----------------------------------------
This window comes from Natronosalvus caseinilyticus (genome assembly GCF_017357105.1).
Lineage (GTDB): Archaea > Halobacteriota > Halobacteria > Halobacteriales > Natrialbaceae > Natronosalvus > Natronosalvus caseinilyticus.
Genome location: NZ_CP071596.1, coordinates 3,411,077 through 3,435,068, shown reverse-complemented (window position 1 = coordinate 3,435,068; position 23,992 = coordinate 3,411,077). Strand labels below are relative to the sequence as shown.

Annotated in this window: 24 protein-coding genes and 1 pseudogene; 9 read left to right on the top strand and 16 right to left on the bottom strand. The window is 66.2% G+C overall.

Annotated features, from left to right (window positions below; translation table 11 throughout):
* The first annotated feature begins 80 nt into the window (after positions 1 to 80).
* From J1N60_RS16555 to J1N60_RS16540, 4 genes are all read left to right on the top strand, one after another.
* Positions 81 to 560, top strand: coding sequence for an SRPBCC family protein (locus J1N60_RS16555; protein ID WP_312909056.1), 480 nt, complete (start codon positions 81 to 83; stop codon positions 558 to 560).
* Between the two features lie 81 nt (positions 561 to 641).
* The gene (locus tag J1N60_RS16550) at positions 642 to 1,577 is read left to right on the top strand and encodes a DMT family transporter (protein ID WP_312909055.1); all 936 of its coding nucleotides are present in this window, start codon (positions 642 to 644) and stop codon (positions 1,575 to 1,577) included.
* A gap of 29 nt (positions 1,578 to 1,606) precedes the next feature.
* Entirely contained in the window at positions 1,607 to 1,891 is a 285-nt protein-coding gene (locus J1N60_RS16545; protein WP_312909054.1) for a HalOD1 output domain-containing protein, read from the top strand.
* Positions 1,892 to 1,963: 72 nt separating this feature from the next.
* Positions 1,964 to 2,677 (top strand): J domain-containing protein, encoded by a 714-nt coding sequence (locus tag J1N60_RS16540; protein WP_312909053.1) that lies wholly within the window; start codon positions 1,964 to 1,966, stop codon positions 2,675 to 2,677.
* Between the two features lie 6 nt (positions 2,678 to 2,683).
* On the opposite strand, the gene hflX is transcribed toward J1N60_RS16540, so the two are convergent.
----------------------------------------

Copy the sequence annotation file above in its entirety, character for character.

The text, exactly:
This window comes from Natronosalvus caseinilyticus (genome assembly GCF_017357105.1).
Lineage (GTDB): Archaea > Halobacteriota > Halobacteria > Halobacteriales > Natrialbaceae > Natronosalvus > Natronosalvus caseinilyticus.
Genome location: NZ_CP071596.1, coordinates 3,411,077 through 3,435,068, shown reverse-complemented (window position 1 = coordinate 3,435,068; position 23,992 = coordinate 3,411,077). Strand labels below are relative to the sequence as shown.

Annotated in this window: 24 protein-coding genes and 1 pseudogene; 9 read left to right on the top strand and 16 right to left on the bottom strand. The window is 66.2% G+C overall.

Annotated features, from left to right (window positions below; translation table 11 throughout):
* The first annotated feature begins 80 nt into the window (after positions 1 to 80).
* From J1N60_RS16555 to J1N60_RS16540, 4 genes are all read left to right on the top strand, one after another.
* Positions 81 to 560, top strand: coding sequence for an SRPBCC family protein (locus J1N60_RS16555; protein ID WP_312909056.1), 480 nt, complete (start codon positions 81 to 83; stop codon positions 558 to 560).
* Between the two features lie 81 nt (positions 561 to 641).
* The gene (locus tag J1N60_RS16550) at positions 642 to 1,577 is read left to right on the top strand and encodes a DMT family transporter (protein ID WP_312909055.1); all 936 of its coding nucleotides are present in this window, start codon (positions 642 to 644) and stop codon (positions 1,575 to 1,577) included.
* A gap of 29 nt (positions 1,578 to 1,606) precedes the next feature.
* Entirely contained in the window at positions 1,607 to 1,891 is a 285-nt protein-coding gene (locus J1N60_RS16545; protein WP_312909054.1) for a HalOD1 output domain-containing protein, read from the top strand.
* Positions 1,892 to 1,963: 72 nt separating this feature from the next.
* Positions 1,964 to 2,677 (top strand): J domain-containing protein, encoded by a 714-nt coding sequence (locus tag J1N60_RS16540; protein WP_312909053.1) that lies wholly within the window; start codon positions 1,964 to 1,966, stop codon positions 2,675 to 2,677.
* Between the two features lie 6 nt (positions 2,678 to 2,683).
* On the opposite strand, the gene hflX is transcribed toward J1N60_RS16540, so the two are convergent.